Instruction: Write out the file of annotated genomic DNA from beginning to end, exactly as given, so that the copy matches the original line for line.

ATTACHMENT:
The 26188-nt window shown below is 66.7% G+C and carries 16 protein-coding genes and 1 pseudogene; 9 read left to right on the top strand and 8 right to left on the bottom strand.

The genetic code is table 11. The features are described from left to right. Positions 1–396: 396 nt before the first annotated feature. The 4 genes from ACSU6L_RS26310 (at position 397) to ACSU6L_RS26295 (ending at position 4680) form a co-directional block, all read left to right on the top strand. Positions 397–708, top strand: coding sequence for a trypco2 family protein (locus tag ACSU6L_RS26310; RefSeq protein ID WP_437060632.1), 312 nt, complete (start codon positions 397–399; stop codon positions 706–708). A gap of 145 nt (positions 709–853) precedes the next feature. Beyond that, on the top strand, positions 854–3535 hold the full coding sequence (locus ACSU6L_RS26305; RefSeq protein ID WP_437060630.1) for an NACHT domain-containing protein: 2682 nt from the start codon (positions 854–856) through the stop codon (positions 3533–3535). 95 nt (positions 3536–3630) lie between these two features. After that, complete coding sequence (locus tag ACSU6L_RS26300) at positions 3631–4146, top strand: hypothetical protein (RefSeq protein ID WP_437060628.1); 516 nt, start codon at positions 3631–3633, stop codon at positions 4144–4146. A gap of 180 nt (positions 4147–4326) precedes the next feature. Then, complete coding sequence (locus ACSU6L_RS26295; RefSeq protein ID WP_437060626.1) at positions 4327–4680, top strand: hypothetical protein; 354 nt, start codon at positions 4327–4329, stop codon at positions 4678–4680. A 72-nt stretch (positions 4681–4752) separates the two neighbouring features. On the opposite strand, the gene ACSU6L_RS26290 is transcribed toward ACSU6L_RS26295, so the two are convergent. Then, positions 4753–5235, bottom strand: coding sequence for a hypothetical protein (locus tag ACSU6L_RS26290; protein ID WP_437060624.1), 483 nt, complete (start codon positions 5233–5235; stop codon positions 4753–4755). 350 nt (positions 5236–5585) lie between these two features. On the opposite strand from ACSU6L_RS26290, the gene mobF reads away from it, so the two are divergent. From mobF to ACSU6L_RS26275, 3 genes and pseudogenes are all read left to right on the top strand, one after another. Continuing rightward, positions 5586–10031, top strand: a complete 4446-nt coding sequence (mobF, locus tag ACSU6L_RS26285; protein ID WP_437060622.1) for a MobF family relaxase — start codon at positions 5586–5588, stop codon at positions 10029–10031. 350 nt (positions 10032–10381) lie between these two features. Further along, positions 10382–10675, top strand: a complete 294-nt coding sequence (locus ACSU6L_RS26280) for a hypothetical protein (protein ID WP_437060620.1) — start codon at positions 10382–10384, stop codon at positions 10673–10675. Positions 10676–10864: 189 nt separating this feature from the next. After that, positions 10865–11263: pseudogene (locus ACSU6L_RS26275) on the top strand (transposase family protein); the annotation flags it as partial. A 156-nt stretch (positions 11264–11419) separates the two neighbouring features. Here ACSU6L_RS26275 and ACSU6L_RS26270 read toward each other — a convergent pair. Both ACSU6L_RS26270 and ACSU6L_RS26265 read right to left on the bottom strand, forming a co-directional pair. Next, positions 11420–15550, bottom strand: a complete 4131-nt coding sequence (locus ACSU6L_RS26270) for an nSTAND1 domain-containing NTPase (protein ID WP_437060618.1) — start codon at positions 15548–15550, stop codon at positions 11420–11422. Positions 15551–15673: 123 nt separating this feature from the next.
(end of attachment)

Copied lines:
The 26188-nt window shown below is 66.7% G+C and carries 16 protein-coding genes and 1 pseudogene; 9 read left to right on the top strand and 8 right to left on the bottom strand.

The genetic code is table 11. The features are described from left to right. Positions 1–396: 396 nt before the first annotated feature. The 4 genes from ACSU6L_RS26310 (at position 397) to ACSU6L_RS26295 (ending at position 4680) form a co-directional block, all read left to right on the top strand. Positions 397–708, top strand: coding sequence for a trypco2 family protein (locus tag ACSU6L_RS26310; RefSeq protein ID WP_437060632.1), 312 nt, complete (start codon positions 397–399; stop codon positions 706–708). A gap of 145 nt (positions 709–853) precedes the next feature. Beyond that, on the top strand, positions 854–3535 hold the full coding sequence (locus ACSU6L_RS26305; RefSeq protein ID WP_437060630.1) for an NACHT domain-containing protein: 2682 nt from the start codon (positions 854–856) through the stop codon (positions 3533–3535). 95 nt (positions 3536–3630) lie between these two features. After that, complete coding sequence (locus tag ACSU6L_RS26300) at positions 3631–4146, top strand: hypothetical protein (RefSeq protein ID WP_437060628.1); 516 nt, start codon at positions 3631–3633, stop codon at positions 4144–4146. A gap of 180 nt (positions 4147–4326) precedes the next feature. Then, complete coding sequence (locus ACSU6L_RS26295; RefSeq protein ID WP_437060626.1) at positions 4327–4680, top strand: hypothetical protein; 354 nt, start codon at positions 4327–4329, stop codon at positions 4678–4680. A 72-nt stretch (positions 4681–4752) separates the two neighbouring features. On the opposite strand, the gene ACSU6L_RS26290 is transcribed toward ACSU6L_RS26295, so the two are convergent. Then, positions 4753–5235, bottom strand: coding sequence for a hypothetical protein (locus tag ACSU6L_RS26290; protein ID WP_437060624.1), 483 nt, complete (start codon positions 5233–5235; stop codon positions 4753–4755). 350 nt (positions 5236–5585) lie between these two features. On the opposite strand from ACSU6L_RS26290, the gene mobF reads away from it, so the two are divergent. From mobF to ACSU6L_RS26275, 3 genes and pseudogenes are all read left to right on the top strand, one after another. Continuing rightward, positions 5586–10031, top strand: a complete 4446-nt coding sequence (mobF, locus tag ACSU6L_RS26285; protein ID WP_437060622.1) for a MobF family relaxase — start codon at positions 5586–5588, stop codon at positions 10029–10031. 350 nt (positions 10032–10381) lie between these two features. Further along, positions 10382–10675, top strand: a complete 294-nt coding sequence (locus ACSU6L_RS26280) for a hypothetical protein (protein ID WP_437060620.1) — start codon at positions 10382–10384, stop codon at positions 10673–10675. Positions 10676–10864: 189 nt separating this feature from the next. After that, positions 10865–11263: pseudogene (locus ACSU6L_RS26275) on the top strand (transposase family protein); the annotation flags it as partial. A 156-nt stretch (positions 11264–11419) separates the two neighbouring features. Here ACSU6L_RS26275 and ACSU6L_RS26270 read toward each other — a convergent pair. Both ACSU6L_RS26270 and ACSU6L_RS26265 read right to left on the bottom strand, forming a co-directional pair. Next, positions 11420–15550, bottom strand: a complete 4131-nt coding sequence (locus ACSU6L_RS26270) for an nSTAND1 domain-containing NTPase (protein ID WP_437060618.1) — start codon at positions 15548–15550, stop codon at positions 11420–11422. Positions 15551–15673: 123 nt separating this feature from the next.